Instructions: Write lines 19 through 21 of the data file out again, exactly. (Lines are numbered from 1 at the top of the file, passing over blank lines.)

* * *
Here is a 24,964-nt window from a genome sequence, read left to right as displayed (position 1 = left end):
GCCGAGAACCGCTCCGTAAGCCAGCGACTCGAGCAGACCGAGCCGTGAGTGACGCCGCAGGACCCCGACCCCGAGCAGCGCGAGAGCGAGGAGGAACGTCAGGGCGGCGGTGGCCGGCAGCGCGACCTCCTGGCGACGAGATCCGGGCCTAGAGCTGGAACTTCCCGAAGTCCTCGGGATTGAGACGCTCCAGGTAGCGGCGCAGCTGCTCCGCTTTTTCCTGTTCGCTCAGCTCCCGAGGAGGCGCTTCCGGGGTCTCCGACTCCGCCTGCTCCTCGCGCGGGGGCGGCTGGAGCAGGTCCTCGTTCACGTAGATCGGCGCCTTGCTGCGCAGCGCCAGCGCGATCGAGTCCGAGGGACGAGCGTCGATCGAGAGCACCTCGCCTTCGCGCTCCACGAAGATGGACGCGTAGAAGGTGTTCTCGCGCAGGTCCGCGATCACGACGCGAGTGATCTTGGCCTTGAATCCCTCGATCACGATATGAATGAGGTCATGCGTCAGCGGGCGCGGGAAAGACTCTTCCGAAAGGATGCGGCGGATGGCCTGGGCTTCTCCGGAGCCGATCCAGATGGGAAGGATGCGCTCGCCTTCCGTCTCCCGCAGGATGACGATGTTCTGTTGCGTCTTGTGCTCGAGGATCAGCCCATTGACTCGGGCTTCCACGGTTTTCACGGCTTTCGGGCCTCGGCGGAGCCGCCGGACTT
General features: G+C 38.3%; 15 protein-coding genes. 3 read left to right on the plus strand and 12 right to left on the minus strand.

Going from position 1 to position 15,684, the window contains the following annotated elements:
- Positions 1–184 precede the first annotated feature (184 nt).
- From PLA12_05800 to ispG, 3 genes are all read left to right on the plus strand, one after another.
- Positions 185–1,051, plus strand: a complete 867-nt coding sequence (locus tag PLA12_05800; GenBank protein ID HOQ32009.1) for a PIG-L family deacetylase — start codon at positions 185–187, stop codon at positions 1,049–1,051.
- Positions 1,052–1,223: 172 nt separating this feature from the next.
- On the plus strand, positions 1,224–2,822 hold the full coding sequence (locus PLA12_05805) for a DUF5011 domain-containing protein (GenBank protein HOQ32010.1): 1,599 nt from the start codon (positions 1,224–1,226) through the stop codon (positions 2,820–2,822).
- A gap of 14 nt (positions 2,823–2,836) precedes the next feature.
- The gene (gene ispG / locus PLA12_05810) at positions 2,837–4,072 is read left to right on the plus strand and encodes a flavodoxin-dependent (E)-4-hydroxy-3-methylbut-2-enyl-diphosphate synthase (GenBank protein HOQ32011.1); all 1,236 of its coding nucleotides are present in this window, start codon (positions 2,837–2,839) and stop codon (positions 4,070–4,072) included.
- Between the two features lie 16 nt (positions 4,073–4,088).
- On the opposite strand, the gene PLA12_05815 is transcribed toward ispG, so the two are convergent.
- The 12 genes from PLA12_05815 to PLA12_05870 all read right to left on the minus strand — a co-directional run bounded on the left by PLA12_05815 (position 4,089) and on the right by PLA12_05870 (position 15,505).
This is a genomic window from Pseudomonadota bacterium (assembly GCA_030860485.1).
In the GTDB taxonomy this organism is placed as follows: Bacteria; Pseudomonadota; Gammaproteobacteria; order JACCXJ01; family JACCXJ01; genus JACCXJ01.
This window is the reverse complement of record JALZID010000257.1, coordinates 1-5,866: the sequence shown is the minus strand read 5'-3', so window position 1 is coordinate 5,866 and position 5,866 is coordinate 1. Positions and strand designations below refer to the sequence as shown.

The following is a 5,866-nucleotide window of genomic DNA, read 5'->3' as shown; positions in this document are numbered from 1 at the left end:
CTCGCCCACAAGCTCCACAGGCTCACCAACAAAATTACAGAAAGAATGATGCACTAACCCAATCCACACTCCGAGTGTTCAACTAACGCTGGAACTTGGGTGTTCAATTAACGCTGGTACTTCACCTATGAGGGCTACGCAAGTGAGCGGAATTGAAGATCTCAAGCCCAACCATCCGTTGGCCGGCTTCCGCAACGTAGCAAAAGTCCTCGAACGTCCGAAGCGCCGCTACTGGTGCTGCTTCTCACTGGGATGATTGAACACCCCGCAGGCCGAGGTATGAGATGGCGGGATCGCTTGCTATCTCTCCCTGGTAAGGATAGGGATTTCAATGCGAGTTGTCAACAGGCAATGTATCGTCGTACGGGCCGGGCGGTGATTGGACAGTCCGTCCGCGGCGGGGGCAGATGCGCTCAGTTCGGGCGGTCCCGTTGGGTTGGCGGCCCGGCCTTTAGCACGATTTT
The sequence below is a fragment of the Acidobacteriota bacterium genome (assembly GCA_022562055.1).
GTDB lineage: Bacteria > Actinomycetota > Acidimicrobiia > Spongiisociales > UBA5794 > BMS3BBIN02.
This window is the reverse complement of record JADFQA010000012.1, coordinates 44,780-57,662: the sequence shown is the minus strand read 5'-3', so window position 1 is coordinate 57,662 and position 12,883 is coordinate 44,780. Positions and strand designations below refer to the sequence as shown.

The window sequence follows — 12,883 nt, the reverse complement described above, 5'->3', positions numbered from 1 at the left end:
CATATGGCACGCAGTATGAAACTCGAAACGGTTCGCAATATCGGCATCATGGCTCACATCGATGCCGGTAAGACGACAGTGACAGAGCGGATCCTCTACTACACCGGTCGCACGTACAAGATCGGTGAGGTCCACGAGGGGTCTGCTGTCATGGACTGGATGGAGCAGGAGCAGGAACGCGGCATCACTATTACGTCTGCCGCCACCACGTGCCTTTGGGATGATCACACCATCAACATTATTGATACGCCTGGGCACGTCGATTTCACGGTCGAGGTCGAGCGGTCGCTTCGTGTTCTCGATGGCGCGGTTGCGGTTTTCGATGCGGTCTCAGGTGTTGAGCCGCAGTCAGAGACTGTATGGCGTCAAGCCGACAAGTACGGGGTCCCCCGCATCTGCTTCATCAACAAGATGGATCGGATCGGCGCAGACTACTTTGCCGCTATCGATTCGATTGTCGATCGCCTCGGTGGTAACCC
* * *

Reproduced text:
CTCGCCCACAAGCTCCACAGGCTCACCAACAAAATTACAGAAAGAATGATGCACTAACCCAATCCACACTCCGAGTGTTCAACTAACGCTGGAACTTGGGTGTTCAATTAACGCTGGTACTTCACCTATGAGGGCTACGCAAGTGAGCGGAATTGAAGATCTCAAGCCCAACCATCCGTTGGCCGGCTTCCGCAACGTAGCAAAAGTCCTCGAACGTCCGAAGCGCCGCTACTGGTGCTGCTTCTCACTGGGATGATTGAACACCCCGCAGGCCGAGGTATGAGATGGCGGGATCGCTTGCTATCTCTCCCTGGTAAGGATAGGGATTTCAATGCGAGTTGTCAACAGGCAATGTATCGTCGTACGGGCCGGGCGGTGATTGGACAGTCCGTCCGCGGCGGGGGCAGATGCGCTCAGTTCGGGCGGTCCCGTTGGGTTGGCGGCCCGGCCTTTAGCACGATTTT
The sequence below is a fragment of the Acidobacteriota bacterium genome (assembly GCA_022562055.1).
GTDB lineage: Bacteria > Actinomycetota > Acidimicrobiia > Spongiisociales > UBA5794 > BMS3BBIN02.